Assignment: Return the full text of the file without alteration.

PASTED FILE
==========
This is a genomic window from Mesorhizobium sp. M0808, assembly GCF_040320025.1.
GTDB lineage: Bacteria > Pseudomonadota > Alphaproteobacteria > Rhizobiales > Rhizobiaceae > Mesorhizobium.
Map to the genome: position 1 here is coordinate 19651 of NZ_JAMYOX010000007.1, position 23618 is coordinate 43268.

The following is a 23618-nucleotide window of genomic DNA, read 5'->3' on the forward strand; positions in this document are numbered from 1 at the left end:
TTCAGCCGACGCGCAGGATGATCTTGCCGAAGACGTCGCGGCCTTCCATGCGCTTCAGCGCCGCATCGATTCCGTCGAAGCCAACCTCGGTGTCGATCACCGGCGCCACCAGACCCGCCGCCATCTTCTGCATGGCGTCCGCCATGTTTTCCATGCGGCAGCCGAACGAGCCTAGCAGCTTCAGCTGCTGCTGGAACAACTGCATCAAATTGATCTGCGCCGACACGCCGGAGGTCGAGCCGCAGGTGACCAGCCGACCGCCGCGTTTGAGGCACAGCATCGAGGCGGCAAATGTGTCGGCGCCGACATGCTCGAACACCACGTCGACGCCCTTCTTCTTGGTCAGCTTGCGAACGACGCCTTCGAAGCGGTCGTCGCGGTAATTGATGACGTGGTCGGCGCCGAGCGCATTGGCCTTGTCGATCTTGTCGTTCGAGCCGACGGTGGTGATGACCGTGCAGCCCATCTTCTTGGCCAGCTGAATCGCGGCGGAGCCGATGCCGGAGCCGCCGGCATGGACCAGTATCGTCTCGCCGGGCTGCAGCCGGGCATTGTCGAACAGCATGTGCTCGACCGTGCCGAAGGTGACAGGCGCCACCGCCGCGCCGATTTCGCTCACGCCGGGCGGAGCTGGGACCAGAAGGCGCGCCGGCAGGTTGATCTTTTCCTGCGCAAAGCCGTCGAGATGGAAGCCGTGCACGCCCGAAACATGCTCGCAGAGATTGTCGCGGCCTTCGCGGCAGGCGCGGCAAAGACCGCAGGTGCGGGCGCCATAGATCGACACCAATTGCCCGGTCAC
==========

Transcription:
This is a genomic window from Mesorhizobium sp. M0808, assembly GCF_040320025.1.
GTDB lineage: Bacteria > Pseudomonadota > Alphaproteobacteria > Rhizobiales > Rhizobiaceae > Mesorhizobium.
Map to the genome: position 1 here is coordinate 19651 of NZ_JAMYOX010000007.1, position 23618 is coordinate 43268.

The following is a 23618-nucleotide window of genomic DNA, read 5'->3' on the forward strand; positions in this document are numbered from 1 at the left end:
TTCAGCCGACGCGCAGGATGATCTTGCCGAAGACGTCGCGGCCTTCCATGCGCTTCAGCGCCGCATCGATTCCGTCGAAGCCAACCTCGGTGTCGATCACCGGCGCCACCAGACCCGCCGCCATCTTCTGCATGGCGTCCGCCATGTTTTCCATGCGGCAGCCGAACGAGCCTAGCAGCTTCAGCTGCTGCTGGAACAACTGCATCAAATTGATCTGCGCCGACACGCCGGAGGTCGAGCCGCAGGTGACCAGCCGACCGCCGCGTTTGAGGCACAGCATCGAGGCGGCAAATGTGTCGGCGCCGACATGCTCGAACACCACGTCGACGCCCTTCTTCTTGGTCAGCTTGCGAACGACGCCTTCGAAGCGGTCGTCGCGGTAATTGATGACGTGGTCGGCGCCGAGCGCATTGGCCTTGTCGATCTTGTCGTTCGAGCCGACGGTGGTGATGACCGTGCAGCCCATCTTCTTGGCCAGCTGAATCGCGGCGGAGCCGATGCCGGAGCCGCCGGCATGGACCAGTATCGTCTCGCCGGGCTGCAGCCGGGCATTGTCGAACAGCATGTGCTCGACCGTGCCGAAGGTGACAGGCGCCACCGCCGCGCCGATTTCGCTCACGCCGGGCGGAGCTGGGACCAGAAGGCGCGCCGGCAGGTTGATCTTTTCCTGCGCAAAGCCGTCGAGATGGAAGCCGTGCACGCCCGAAACATGCTCGCAGAGATTGTCGCGGCCTTCGCGGCAGGCGCGGCAAAGACCGCAGGTGCGGGCGCCATAGATCGACACCAATTGCCCGGTCAC